Wrinkles coming for a more reliable running game at Oregon originally appeared on nbcsportsnorthwest.com
Eugene is buzzing with hooting and hollering Ducks anxious for the 2019 football season. Coach Mario Cristobal walked out of Oregon's first spring football practice with a smile you could see across the snow spotted Hatfield-Dowlin Complex.
"You missed a heck of a time in there," Cristobal said as he walked up to the media scrum. "It got pretty competitive… It was good to see that kind of juice, energy and crossover enthusiasm. Guys from the defense would go to the offensive guys and say ‘that was a tremendous play but I'm coming after you next play.'"
Entering into his second full season as head coach, Cristobal knows that Oregon's running game must improve and plans to start making changes this spring.
Last season, the Ducks inability to run the ball was apparent. Oregon rushed for only 37 yards on 1.4 per carry in the Red Box Bowl versus Michigan State. Granted, MSU had the top rushing defense in the nation, but the Spartans were allowing 76 per game, not 37.
Oregon struggled on the ground in its transition to a physical, between-the-tackles style, finishing the season with the 191 rushing yards per game, the least amount for this program since 2006.
The good news? The Ducks return the entire starting offensive line and both leading rushers in CJ Verdell and Travis Dye.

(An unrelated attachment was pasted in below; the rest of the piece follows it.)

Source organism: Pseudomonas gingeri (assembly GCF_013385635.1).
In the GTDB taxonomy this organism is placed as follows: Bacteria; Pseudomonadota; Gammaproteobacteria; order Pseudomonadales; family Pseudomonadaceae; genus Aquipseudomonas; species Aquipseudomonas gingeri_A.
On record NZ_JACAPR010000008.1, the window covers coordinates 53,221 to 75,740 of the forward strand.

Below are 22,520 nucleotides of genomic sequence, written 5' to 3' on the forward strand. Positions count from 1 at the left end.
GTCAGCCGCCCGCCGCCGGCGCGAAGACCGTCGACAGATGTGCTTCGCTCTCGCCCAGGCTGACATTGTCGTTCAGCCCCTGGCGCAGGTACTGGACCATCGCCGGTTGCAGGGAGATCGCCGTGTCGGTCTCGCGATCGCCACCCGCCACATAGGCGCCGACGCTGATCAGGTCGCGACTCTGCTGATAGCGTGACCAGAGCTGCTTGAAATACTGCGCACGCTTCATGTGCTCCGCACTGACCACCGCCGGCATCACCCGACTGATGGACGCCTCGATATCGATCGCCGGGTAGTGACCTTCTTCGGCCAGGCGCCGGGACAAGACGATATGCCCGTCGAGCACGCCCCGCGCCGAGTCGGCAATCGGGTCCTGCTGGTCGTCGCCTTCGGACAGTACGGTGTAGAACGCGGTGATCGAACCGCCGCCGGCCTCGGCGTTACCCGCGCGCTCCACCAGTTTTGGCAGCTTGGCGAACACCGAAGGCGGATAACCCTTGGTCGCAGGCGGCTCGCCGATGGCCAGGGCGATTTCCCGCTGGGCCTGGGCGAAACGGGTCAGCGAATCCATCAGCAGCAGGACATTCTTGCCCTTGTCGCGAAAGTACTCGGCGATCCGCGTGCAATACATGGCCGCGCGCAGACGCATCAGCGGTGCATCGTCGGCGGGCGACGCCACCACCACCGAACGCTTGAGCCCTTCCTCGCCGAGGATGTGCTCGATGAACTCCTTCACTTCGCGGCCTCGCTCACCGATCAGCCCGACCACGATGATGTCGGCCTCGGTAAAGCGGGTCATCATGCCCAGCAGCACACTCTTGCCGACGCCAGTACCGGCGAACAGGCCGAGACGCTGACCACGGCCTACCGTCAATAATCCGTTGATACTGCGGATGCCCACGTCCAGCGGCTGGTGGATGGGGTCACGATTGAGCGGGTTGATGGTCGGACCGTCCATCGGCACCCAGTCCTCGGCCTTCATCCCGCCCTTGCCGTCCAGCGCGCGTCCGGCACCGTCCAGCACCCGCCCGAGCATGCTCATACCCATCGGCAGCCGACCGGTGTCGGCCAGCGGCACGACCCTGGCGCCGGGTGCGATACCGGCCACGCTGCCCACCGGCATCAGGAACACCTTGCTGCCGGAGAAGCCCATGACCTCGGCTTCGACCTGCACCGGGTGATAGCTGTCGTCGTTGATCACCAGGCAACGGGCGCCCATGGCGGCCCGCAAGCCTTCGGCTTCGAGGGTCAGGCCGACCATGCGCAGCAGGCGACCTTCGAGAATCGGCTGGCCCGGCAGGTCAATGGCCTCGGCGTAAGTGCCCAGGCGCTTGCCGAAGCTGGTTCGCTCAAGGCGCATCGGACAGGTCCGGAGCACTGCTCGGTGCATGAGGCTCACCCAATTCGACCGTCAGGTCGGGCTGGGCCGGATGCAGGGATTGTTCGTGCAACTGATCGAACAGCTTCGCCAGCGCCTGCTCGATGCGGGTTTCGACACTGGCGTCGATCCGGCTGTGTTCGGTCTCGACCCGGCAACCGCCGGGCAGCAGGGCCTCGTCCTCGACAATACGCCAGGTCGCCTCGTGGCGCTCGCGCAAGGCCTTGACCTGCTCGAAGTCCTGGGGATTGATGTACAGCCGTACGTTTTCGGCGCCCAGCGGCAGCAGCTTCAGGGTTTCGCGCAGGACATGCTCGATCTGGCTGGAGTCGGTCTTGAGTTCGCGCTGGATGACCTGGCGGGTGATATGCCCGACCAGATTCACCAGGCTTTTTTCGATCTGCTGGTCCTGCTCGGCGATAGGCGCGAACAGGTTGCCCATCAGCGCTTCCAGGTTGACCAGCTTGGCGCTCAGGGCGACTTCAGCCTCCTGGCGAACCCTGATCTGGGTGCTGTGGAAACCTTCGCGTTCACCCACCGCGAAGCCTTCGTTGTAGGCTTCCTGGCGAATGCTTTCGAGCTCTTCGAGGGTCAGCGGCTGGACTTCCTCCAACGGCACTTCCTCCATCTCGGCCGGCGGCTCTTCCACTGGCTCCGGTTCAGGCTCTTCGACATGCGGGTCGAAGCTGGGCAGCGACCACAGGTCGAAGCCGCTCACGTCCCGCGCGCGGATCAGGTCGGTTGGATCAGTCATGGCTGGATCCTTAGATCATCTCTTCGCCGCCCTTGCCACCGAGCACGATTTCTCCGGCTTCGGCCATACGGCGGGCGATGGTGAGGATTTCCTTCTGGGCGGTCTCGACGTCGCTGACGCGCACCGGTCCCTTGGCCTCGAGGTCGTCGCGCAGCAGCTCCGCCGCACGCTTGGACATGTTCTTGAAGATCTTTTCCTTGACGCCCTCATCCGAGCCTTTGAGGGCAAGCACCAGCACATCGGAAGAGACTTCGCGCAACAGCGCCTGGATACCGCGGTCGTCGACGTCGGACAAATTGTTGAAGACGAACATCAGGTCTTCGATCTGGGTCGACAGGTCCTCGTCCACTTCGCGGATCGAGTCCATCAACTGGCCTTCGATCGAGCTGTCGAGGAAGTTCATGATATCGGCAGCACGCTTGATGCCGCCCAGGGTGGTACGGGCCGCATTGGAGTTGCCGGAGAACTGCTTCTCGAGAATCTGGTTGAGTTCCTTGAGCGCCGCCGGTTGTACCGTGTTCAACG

The better news? Cristobal has a rushing attack plan that will be implemented this spring. His plan begins with strengthening blocking schemes and fundamentals and putting an emphasis on the tight ends. Cristobal is also adding new concepts to the run game this spring: the shotgun, pistol and under center, which he believes will "add a wrinkle" to the offense.
Cristobal will be executing his hard-pounding vision with a weapon in his back pocket, or rather, up front; The Ducks boast one of the most veteran offensive lines in the country, entering 2019 with 153 career starts.
Which is a dream come true for the former Miami Hurricanes offensive lineman and Alabama line coach.
"You spend sometimes an entire career trying to get to this moment where you have a group of guys that have played so many snaps together they know what each other are thinking," Cristobal said.
Cristobal explained that he believes if seniors Shane Lemiuex and Jake Hanson were on opposite sides of the complex, they could telepathically tell what the other one wanted for lunch. They've spent so much time together that they could tell by the way the other is walking if they were going to get an omelet or not.
Whether it's reading minds or reading a defense, Oregon's success in 2019 is undoubtedly linked to its desperate need of a reliable run game.